Thursday, December 3, 2015

Does Rebecca Bradley still think contraception is abortion? She won't say...

Rebecca Bradley won't comment on misinformative contraceptive op-ed in lead-up to election campaign

Women should not be denied the ability to purchase birth control on the basis of their pharmacist’s religious beliefs.

Justice Bradley. Image via
Wisconsin Court System
It’s as simple as that. If your religious convictions prevent you from being able to carry out a medically prescribed drug, then you don’t belong in the pharmaceutical business.

That’s not an infringement on anyone’s right to worship freely -- individuals can worship any way they like, but they shouldn’t be a pharmacist if they can’t perform the functions of the job. You shouldn’t be in control of making decisions for other people, especially important medical decisions that have been made by doctors.

Current Wisconsin Supreme Court Justice Rebecca Bradley disagrees, or at least she did in 2006. At that point in time, Bradley stated her support for allowing pharmacists to refuse service to women based on religious convictions.

Bradley wrote, “The law certainly should protect pharmacists who choose not to be a party to the morally abhorrent termination of life,” explaining that “contraceptives may cause the death of a conceived, unborn child by preventing implantation of a fertilized egg in the uterus.”

What Bradley described as an abortion, however, really isn’t. "We know that about half of fertilized eggs never stick around,” according to Susan Wood, the current director of the Jacobs Institute of Women’s Health at George Washington University. “[Fertilized eggs frequently] just pass out of the woman's body” before attaching to the uterine wall.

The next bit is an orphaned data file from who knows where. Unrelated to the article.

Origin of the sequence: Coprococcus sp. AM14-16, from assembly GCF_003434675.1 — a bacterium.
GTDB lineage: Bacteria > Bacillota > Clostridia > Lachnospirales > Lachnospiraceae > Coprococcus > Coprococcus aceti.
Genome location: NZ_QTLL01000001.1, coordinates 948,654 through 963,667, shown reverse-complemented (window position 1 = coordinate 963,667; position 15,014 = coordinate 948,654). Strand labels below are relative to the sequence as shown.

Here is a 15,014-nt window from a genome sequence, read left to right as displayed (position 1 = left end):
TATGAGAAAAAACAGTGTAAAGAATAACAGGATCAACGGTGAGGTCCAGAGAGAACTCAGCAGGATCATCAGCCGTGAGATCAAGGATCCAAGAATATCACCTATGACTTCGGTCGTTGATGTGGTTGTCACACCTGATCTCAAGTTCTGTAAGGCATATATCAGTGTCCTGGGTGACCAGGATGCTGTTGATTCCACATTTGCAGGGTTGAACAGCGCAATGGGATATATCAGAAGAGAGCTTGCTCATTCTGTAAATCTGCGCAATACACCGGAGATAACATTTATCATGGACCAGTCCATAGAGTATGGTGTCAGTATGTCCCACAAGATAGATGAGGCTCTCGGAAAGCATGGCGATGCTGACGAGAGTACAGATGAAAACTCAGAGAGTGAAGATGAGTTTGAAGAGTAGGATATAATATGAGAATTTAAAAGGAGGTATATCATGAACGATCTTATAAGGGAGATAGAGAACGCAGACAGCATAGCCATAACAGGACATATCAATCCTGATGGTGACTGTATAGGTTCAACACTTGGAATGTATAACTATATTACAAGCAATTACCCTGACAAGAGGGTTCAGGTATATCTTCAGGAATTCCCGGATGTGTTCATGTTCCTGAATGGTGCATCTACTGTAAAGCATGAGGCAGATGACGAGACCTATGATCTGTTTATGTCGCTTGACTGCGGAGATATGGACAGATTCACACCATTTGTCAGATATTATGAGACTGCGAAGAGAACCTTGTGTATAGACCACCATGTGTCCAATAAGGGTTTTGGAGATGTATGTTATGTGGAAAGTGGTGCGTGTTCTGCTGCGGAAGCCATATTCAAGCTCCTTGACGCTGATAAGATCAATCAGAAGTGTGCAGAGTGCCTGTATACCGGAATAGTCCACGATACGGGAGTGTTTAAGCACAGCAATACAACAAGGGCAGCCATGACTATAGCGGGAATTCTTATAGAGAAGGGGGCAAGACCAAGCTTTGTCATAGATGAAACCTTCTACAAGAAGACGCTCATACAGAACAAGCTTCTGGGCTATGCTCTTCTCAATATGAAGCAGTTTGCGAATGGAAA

That’s not called an abortion in most cases. We don’t even classify that as a miscarriage -- it’s simply the end of the ovulation process (called the luteal phase), the same as any other where a woman doesn’t become pregnant.

That was apparently too difficult for Rebecca Bradley to understand in 2006, when she was getting most of her information from Pro-Life Wisconsin, an anti-abortion group that also promotes abstinence-only education, a technique that has been shown to be an utter failure.

But that was then. Now, Bradley is on the State Supreme Court, and she’s up for election in the spring. So naturally, we should be asking her what her opinion is now, not what it was then.

So what’s Bradley’s opinion presently? She’s not saying. From the Cap Times:
Asked whether she would still support such a law, through a spokeswoman, Bradley declined to weigh in, citing the potential for the issue to come before the high court.
That seems like a responsible answer, but it’s also a convenient one to make: rather than clear up any confusion from what she said in 2006, Bradley instead leaves it ambiguous, presumably making her decision more public after the election takes place -- and when it affects state law.

Bradley’s pulling a page right out of the Scott Walker playbook -- keep quiet on the subject during the election season, and make a big splash once you’ve secured your seat, just as Walker did with abortion rights during his gubernatorial race.

It’s a ploy that worked for Walker in the short term, but we’ll have to wait and see how it works for Rebecca Bradley -- the incumbent Supreme Court justice who just so happened to be appointed by Walker himself.

1 comment:

  1. Like Rebecca Bradley uses her Federalist Society views when ruling for Wisconsin Manufacturers & Commerce, she will rule on cases with religious implications by reflecting the views of the Chicago-based Thomas More Society. The TMS last year filed suit for a Tennessee pharmacist who was fired by Walgreens for refusing to dispense contraceptives, based on what he felt was his religious liberty. Thomas More filed suit in 2008 in a similar case in a Wisconsin appellate court, and lost.
    Bradley serves on the Board of Governors of its TMS Milwaukee branch, which bills itself as the St. Thomas More Lawyers Society.
    It is no wonder that Rebecca Bradley refuses to talk about her 2006 opinion, which we can be assured is the same now as it was then.